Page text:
The canopy was pretty ugly (scratches and crooked panel lines and surface defects) so I wet-sanded with 1500 grit and hit it with gloss lacquer. Really shined it up nice (not that you can tell from the photo) but it remains to be seen how well it’ll hold up to my handling during masking and painting. The shape isn’t great but I didn’t square it up before sanding/lacquering so I’ll have to live with it.
 
 
That was not very much fun. I hope it doesn’t peel up the clearcoat – I may not have waited long enough for it to dry before I began masking. We shall see.
 
 
Next up are the wingtip lights and handles, and I think I need to put the landing strobe underneath the starboard wing, but I need to check my references again. FR-110 has it, but it might have been added after 1939. I also have to make an exhaust pipe, which is missing on the kit entirely. Once that’s done, I’ll install the skis and hit the whole thing with a thin coat of light grey to help find defects in scribing/seams/etc, and then I’ll be on to the dark green over light grey paint scheme.
 
Have to say thanks to all the members of this forum as all my ideas/solutions have come from other threads here. Even down to the cement and paints I’ve bought, which are such a huge improvement over what I used to use. This water-thin Tamiya cement is magic stuff compared to the Testors tube I used to fight with.
 
And lastly, here’s a fun pic I found in the SA-Kuva archives of a young Finn WWII modeler. Big Smile
 
 

 

 

  • Member since
    January 2016
Posted by suomi39 on Wednesday, January 13, 2016 9:49 AM

Made a little more progress last night. 

Wingtip nav lights added. Not pictured is fairing putty/sanding/shaping. Not sure yet how to add the actual colored lights on the tips - just dabs of paint after final finishing? Clear lenses? These are tiny lights. Any other ideas?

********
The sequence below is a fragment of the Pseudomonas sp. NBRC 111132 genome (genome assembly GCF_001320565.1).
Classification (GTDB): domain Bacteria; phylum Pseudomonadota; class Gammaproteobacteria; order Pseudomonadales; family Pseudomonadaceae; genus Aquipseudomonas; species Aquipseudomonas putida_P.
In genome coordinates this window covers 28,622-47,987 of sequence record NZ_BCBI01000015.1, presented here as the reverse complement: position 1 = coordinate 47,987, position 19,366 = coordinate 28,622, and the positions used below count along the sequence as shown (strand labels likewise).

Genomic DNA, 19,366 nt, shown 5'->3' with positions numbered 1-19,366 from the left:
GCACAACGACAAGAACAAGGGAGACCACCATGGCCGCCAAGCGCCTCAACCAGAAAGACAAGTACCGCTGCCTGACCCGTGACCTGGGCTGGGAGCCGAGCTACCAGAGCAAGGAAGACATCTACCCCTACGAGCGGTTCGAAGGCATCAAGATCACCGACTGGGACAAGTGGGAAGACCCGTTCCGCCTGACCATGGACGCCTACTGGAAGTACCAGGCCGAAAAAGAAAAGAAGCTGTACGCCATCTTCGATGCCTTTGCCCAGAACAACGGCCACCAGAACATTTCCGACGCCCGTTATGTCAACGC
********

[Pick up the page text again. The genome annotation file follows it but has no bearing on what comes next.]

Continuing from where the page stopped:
Skis trimmed and installed. Putty and fairing of the mounts to the wings was a pain -- when mounting I had a choice of either a nice flush-fit against lower wing, or straight and vertical but leaving the gap you can see here. Obviously I left the gap but had to fill and fair it. 

 

I'm kind of disappointed with how long the ski legs/struts are; looking again at the reference photos it's clear that these things are not the right shape at all. I was so focused on shaping the ski bottoms themselves that I didn't pay attention to the struts. Oh well... too late now. Unless I get really brave with the jewler's saw. Indifferent

I also added the air scoops -- had to make both out of styrene tubing. The rearmost air scoop is obviously too big, once installed. I might re-do it with smaller tubing. Doesn't look too bad though, and no worse than the stork-leg ski struts... 

In any case, it's starting to look like an airplane! Beer

Here's FR-110 again, with a better look at the real air scoops; also in this picture is the landing strobe and the exaust pipe, both of which I still have to make. That exhaust pipe is proving tough -- three prototypes tossed so far. Super Angry

It's funny... after all that time put in working on making this cowling look halfway right for a Finnish Fokker, I could have just bought a cheap Frog Bristol Blenheim 1/72 and nabbed one of those nicely detailed cowlings, complete with rocker-arm bulges and exhaust pipe -- same Mercury VIII as the D.XXI of course. Huh?

  • Member since
    November 2015
Posted by The Migrant on Wednesday, January 13, 2016 12:27 PM

I really like what you've done here to a pretty basic kit. 

suomi39
I primed the whole thing light grey while still on the sprues. Kind wish I hadn't as I spent a lot of time scraping primer off during assembly.

If you get some Tamiya Lacquer Thinner it will remove virtually any paint without attacking the plastic. Dip a Q-tip in it and just rub it along the painted edges and the paint will quickly wipe off.

Mike G

Western Canada

  • Member since
    March 2015
  • From: Streetsboro, Ohio
Posted by Toshi on Wednesday, January 13, 2016 1:25 PM

That is amazing work and at such a scale!

Toshi

On The Bench: Revell 1/48 B-25 Mitchell